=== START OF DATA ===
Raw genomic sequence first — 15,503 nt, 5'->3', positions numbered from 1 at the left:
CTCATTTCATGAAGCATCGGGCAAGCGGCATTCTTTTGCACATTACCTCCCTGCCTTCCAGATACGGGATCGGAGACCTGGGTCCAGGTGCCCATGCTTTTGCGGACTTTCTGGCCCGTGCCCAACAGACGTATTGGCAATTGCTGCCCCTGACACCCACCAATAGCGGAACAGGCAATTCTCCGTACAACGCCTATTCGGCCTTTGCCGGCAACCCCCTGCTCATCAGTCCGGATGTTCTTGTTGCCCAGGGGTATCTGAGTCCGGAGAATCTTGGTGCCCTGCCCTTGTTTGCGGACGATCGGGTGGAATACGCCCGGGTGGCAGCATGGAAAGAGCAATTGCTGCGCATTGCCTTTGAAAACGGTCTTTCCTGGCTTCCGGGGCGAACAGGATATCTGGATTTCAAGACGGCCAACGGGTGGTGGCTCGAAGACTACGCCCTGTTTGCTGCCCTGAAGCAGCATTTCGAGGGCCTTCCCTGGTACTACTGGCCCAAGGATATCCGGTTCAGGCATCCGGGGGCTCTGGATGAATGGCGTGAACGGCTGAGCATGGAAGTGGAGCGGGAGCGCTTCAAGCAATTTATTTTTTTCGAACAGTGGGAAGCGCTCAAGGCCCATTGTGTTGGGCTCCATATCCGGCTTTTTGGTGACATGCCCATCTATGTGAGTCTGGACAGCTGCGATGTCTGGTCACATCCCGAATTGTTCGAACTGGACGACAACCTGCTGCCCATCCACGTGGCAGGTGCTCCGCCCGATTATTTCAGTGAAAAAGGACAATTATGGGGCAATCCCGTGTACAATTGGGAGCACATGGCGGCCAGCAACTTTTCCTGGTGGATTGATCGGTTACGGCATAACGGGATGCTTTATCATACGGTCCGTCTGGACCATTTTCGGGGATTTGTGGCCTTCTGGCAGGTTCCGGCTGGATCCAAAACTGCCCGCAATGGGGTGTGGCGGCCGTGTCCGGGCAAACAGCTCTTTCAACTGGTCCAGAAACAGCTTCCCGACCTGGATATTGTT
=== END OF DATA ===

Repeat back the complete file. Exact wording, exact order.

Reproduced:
Raw genomic sequence first — 15,503 nt, 5'->3', positions numbered from 1 at the left:
CTCATTTCATGAAGCATCGGGCAAGCGGCATTCTTTTGCACATTACCTCCCTGCCTTCCAGATACGGGATCGGAGACCTGGGTCCAGGTGCCCATGCTTTTGCGGACTTTCTGGCCCGTGCCCAACAGACGTATTGGCAATTGCTGCCCCTGACACCCACCAATAGCGGAACAGGCAATTCTCCGTACAACGCCTATTCGGCCTTTGCCGGCAACCCCCTGCTCATCAGTCCGGATGTTCTTGTTGCCCAGGGGTATCTGAGTCCGGAGAATCTTGGTGCCCTGCCCTTGTTTGCGGACGATCGGGTGGAATACGCCCGGGTGGCAGCATGGAAAGAGCAATTGCTGCGCATTGCCTTTGAAAACGGTCTTTCCTGGCTTCCGGGGCGAACAGGATATCTGGATTTCAAGACGGCCAACGGGTGGTGGCTCGAAGACTACGCCCTGTTTGCTGCCCTGAAGCAGCATTTCGAGGGCCTTCCCTGGTACTACTGGCCCAAGGATATCCGGTTCAGGCATCCGGGGGCTCTGGATGAATGGCGTGAACGGCTGAGCATGGAAGTGGAGCGGGAGCGCTTCAAGCAATTTATTTTTTTCGAACAGTGGGAAGCGCTCAAGGCCCATTGTGTTGGGCTCCATATCCGGCTTTTTGGTGACATGCCCATCTATGTGAGTCTGGACAGCTGCGATGTCTGGTCACATCCCGAATTGTTCGAACTGGACGACAACCTGCTGCCCATCCACGTGGCAGGTGCTCCGCCCGATTATTTCAGTGAAAAAGGACAATTATGGGGCAATCCCGTGTACAATTGGGAGCACATGGCGGCCAGCAACTTTTCCTGGTGGATTGATCGGTTACGGCATAACGGGATGCTTTATCATACGGTCCGTCTGGACCATTTTCGGGGATTTGTGGCCTTCTGGCAGGTTCCGGCTGGATCCAAAACTGCCCGCAATGGGGTGTGGCGGCCGTGTCCGGGCAAACAGCTCTTTCAACTGGTCCAGAAACAGCTTCCCGACCTGGATATTGTT